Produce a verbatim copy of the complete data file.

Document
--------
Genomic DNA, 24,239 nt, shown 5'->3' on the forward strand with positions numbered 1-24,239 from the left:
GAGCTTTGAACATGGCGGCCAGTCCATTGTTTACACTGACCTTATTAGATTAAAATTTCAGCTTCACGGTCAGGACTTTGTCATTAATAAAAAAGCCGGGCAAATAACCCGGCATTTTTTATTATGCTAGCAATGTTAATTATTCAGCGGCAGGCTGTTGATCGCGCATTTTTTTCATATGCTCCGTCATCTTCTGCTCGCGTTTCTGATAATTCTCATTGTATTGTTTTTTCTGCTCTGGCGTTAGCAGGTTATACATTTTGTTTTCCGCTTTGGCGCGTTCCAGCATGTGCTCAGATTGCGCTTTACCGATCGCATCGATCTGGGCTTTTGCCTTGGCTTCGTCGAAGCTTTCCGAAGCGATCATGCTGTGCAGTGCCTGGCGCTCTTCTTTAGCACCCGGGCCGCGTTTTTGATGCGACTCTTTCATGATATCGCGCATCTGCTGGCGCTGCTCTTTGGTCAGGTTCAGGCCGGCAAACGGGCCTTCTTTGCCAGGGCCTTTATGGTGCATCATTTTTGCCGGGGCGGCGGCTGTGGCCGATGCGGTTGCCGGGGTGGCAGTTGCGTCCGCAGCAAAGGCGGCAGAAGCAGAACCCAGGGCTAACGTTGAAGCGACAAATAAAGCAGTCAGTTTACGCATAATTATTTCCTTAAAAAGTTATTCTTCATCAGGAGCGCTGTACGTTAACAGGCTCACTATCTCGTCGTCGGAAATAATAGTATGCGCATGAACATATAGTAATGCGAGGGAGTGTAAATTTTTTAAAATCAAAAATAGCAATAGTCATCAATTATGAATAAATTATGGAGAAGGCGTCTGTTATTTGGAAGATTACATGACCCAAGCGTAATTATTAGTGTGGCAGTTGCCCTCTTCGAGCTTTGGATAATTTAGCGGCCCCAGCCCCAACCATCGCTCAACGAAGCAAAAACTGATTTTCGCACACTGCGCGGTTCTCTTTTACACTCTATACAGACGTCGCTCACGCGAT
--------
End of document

Genomic DNA, 24,239 nt, shown 5'->3' on the forward strand with positions numbered 1-24,239 from the left:
GAGCTTTGAACATGGCGGCCAGTCCATTGTTTACACTGACCTTATTAGATTAAAATTTCAGCTTCACGGTCAGGACTTTGTCATTAATAAAAAAGCCGGGCAAATAACCCGGCATTTTTTATTATGCTAGCAATGTTAATTATTCAGCGGCAGGCTGTTGATCGCGCATTTTTTTCATATGCTCCGTCATCTTCTGCTCGCGTTTCTGATAATTCTCATTGTATTGTTTTTTCTGCTCTGGCGTTAGCAGGTTATACATTTTGTTTTCCGCTTTGGCGCGTTCCAGCATGTGCTCAGATTGCGCTTTACCGATCGCATCGATCTGGGCTTTTGCCTTGGCTTCGTCGAAGCTTTCCGAAGCGATCATGCTGTGCAGTGCCTGGCGCTCTTCTTTAGCACCCGGGCCGCGTTTTTGATGCGACTCTTTCATGATATCGCGCATCTGCTGGCGCTGCTCTTTGGTCAGGTTCAGGCCGGCAAACGGGCCTTCTTTGCCAGGGCCTTTATGGTGCATCATTTTTGCCGGGGCGGCGGCTGTGGCCGATGCGGTTGCCGGGGTGGCAGTTGCGTCCGCAGCAAAGGCGGCAGAAGCAGAACCCAGGGCTAACGTTGAAGCGACAAATAAAGCAGTCAGTTTACGCATAATTATTTCCTTAAAAAGTTATTCTTCATCAGGAGCGCTGTACGTTAACAGGCTCACTATCTCGTCGTCGGAAATAATAGTATGCGCATGAACATATAGTAATGCGAGGGAGTGTAAATTTTTTAAAATCAAAAATAGCAATAGTCATCAATTATGAATAAATTATGGAGAAGGCGTCTGTTATTTGGAAGATTACATGACCCAAGCGTAATTATTAGTGTGGCAGTTGCCCTCTTCGAGCTTTGGATAATTTAGCGGCCCCAGCCCCAACCATCGCTCAACGAAGCAAAAACTGATTTTCGCACACTGCGCGGTTCTCTTTTACACTCTATACAGACGTCGCTCACGCGAT